Offboarding: Saying goodbye in the right wayby
When clients and staff leave, make sure it doesn’t get personal. Remaining professional, creating a good reputation and learning from the experience is crucial in the offboarding process.
Offboarding, often regarded as the last step in any professional relationship, holds a unique significance in shaping reputations and fostering lasting impressions. When approached with care, it becomes an opportunity to demonstrate professionalism, enhance the company's image and transform farewells into valuable learning experiences.
October’s episode of The Bookkeeping Show, hosted by AccountingWEB's Joanne Birtwistle and Zoe Whitman from the Six Figure Bookkeeper, delved into the intricate art of offboarding.
Featuring Nicola Fallon, managing director of Virtual Accounts and Taxes Ltd and Claire Bartlett, director of Accounting Excellence award winning firm Arden Bookkeeping, the panel discussed their own experiences and explored strategies on how to initiate an efficient, helpful and positive offboarding experience.
It’s never easy when a client or staff member decides to part ways or even if you have to let them go. “I remember the dread I felt when I lost my first client,” said Bartlett, adding “I actually cried.”
Throughout the episode, Bartlett and Fallon reflected on the ways they coped as well as how their processes and attitudes have evolved. They emphasised the importance of learning through experience which is especially true with the UK currently experiencing a skills shortage.
The panel focused on the positives as they looked at what they get out of the offboarding process. Maintaining good relationships with honest and open communication can set the stage for long-lasting connections and prove beneficial in the future.
Bartlett and Fallon came up with essential techniques to uphold a good reputation and a positive offboarding experience for both clients and staff.
1. Don’t take it personally
Both guests emphasised the importance of remembering you’re a business when clients and staff leave.
“You feel like it’s because you’ve done something wrong,” Bartlett said. However, regarding staff, she revealed, “Most of the time it's purely because we cannot compete with larger firms’ salaries and benefit packages.”
Fallon agreed, “It’s a business relationship, it’s not personal.”
2. Remain professional
Understanding that it’s not personal can help you maintain a professional relationship and reputation.
“Reputation is the most important thing,” Fallon said. She encouraged bookkeepers to remain positive because a negative experience can cause a ripple effect within the profession and damage your image.
The panel suggested dealing with offboarding in the same way as onboarding and understanding that both are equally as important as the other.
3. Be proactive
Bartlett emphasised that the main aim of the offboarding process is “always keeping it as smooth and stress-free as possible for the business owner”.
Sending over information before it has even been requested is one way this is achieved. Fallon agreed, indicating that the speed of the response is important.
Both Bartlett and Fallon use disengagement letters and clearance packs to make the process easy and efficient.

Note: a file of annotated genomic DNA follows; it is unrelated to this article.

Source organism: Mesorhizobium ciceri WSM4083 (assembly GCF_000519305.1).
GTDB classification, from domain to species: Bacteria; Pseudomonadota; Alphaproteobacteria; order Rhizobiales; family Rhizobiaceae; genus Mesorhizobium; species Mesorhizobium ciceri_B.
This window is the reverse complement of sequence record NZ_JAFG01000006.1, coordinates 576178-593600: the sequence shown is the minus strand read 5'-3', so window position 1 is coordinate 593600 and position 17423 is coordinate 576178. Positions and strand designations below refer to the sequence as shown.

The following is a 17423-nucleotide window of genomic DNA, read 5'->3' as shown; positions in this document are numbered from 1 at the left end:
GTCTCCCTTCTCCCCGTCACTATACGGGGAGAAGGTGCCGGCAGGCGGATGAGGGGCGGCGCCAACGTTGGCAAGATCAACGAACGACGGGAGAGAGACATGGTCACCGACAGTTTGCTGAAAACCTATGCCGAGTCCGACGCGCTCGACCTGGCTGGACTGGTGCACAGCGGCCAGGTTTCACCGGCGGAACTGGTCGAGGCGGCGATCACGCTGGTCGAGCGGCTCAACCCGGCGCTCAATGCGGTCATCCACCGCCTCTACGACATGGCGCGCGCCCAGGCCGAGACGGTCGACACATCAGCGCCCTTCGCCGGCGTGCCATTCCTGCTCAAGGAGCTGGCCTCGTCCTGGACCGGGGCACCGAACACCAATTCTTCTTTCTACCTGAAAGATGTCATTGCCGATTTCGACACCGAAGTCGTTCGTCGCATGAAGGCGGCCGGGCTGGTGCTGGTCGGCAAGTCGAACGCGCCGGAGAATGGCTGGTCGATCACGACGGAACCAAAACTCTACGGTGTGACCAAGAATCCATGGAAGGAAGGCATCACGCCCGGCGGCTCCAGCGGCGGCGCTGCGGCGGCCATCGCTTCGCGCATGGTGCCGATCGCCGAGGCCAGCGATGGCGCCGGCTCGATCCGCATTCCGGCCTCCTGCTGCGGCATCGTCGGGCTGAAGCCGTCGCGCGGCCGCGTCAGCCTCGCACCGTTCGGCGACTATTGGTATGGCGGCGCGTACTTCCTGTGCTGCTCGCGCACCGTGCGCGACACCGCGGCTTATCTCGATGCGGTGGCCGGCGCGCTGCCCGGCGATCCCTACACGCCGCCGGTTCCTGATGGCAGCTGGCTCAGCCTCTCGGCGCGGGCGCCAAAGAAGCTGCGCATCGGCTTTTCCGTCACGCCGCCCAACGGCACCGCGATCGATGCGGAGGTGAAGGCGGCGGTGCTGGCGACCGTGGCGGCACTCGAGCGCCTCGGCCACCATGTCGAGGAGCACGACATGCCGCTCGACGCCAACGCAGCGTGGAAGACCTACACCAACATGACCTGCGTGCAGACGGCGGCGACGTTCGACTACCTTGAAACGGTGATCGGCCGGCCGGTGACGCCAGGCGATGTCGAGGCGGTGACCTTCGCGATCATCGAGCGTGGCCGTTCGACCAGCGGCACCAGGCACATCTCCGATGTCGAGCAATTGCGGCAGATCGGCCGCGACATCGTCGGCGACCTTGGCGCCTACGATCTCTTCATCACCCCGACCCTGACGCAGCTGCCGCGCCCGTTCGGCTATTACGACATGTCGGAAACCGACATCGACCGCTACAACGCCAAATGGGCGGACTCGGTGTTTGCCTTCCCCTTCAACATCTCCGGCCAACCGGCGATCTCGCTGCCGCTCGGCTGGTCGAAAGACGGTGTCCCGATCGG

4. Have transparent and open conversations
When asked whether bookkeepers have a similar process to an exit interview, Bartlett and Fallon said that they both hold informal and relaxed conversations during the offboarding process.
“I have an informal chat/meeting to discuss the wins that we’ve had, that’s also important to leave that thought in their mind of all the things we’ve achieved,” said Barlett.
Reflecting with the client or staff member helps end the relationship on a positive note.
5. Learn from the experience
Whitman discussed how crucial it is to use the experience and feedback provided as a learning experience.
“Notice what didn’t work so well and how to add that into the process going forward,” said Whitman.
She advised that having regular communication as well as making the clients/staff feel valued throughout the relationship as a way to potentially prevent the need to offboard.
What’s in it for you?
Creating an efficient and helpful offboarding experience can provide future prospects. Recommendations are one benefit that can come out of this.
Fallon shared that she has had clients recommend her to other businesses. “It’s all about keeping those relationships and building a reputation and getting referrals, that is my end goal,” Fallon said.
Bartlett discussed that despite losing her biggest client, she remained professional and trained the recruit. When they later handed in their notice, the client came back to Bartlett and asked for support whilst a replacement was found.
“It’s so important to keep these channels of communication open and that relationship going,” said Bartlett.
Ensuring that clients feel comfortable about coming back is essential, which is why the offboarding process is so important. “Anybody that leaves you is now a prospect to come back so have that in mind when somebody is leaving,” Fallon concluded.
This episode of the Bookkeeping Show, brought to you in association with FreeAgent, is now available on demand.
Do you have any other strategies for a positive and efficient offboarding process? Let us know in the comments.